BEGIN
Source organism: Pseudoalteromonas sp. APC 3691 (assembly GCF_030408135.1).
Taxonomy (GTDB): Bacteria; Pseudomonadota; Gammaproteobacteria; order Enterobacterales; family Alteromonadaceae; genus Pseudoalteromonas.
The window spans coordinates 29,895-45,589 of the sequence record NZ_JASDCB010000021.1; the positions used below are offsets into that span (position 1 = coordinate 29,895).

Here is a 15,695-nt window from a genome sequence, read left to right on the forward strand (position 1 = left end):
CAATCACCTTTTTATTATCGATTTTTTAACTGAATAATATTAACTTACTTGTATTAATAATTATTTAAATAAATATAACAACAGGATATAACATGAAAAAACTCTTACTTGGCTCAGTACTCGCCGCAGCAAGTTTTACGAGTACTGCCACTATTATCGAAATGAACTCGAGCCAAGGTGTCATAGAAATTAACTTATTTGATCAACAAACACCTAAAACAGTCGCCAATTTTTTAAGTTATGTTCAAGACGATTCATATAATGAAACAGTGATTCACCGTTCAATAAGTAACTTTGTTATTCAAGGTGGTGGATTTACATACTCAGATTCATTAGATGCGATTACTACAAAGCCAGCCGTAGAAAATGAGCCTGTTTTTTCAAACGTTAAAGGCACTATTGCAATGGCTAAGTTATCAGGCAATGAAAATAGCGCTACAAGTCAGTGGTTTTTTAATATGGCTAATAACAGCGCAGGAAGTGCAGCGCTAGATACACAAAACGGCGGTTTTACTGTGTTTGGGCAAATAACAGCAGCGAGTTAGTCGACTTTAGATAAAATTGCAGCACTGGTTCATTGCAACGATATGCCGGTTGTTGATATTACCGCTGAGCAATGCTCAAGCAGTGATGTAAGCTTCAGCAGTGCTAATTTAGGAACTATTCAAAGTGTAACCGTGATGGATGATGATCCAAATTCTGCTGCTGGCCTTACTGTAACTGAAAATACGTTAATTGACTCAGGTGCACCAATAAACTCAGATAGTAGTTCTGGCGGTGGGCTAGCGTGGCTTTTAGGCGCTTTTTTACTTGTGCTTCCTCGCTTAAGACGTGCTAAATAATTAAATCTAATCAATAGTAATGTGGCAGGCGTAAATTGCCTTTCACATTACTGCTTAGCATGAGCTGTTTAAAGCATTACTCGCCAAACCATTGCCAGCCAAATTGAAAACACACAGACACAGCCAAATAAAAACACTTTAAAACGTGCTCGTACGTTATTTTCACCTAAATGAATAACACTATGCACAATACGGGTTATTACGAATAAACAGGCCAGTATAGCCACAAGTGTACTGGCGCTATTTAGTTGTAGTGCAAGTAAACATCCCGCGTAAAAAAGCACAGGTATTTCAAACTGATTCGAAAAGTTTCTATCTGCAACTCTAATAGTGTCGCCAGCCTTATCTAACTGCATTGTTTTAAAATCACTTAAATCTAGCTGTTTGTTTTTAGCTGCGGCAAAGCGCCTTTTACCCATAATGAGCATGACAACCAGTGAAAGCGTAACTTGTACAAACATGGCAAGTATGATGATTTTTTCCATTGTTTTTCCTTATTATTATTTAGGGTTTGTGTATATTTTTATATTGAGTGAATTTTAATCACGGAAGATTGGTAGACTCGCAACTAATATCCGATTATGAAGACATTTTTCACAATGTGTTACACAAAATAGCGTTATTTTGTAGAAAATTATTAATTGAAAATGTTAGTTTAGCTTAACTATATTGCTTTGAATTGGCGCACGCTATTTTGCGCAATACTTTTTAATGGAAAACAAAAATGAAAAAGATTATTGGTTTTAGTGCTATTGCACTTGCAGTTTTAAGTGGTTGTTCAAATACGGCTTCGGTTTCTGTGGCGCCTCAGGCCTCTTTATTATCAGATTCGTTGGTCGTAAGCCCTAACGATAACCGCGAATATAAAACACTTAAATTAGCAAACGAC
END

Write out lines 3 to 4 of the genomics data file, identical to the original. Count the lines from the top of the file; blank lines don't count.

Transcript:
The window spans coordinates 29,895-45,589 of the sequence record NZ_JASDCB010000021.1; the positions used below are offsets into that span (position 1 = coordinate 29,895).

Here is a 15,695-nt window from a genome sequence, read left to right on the forward strand (position 1 = left end):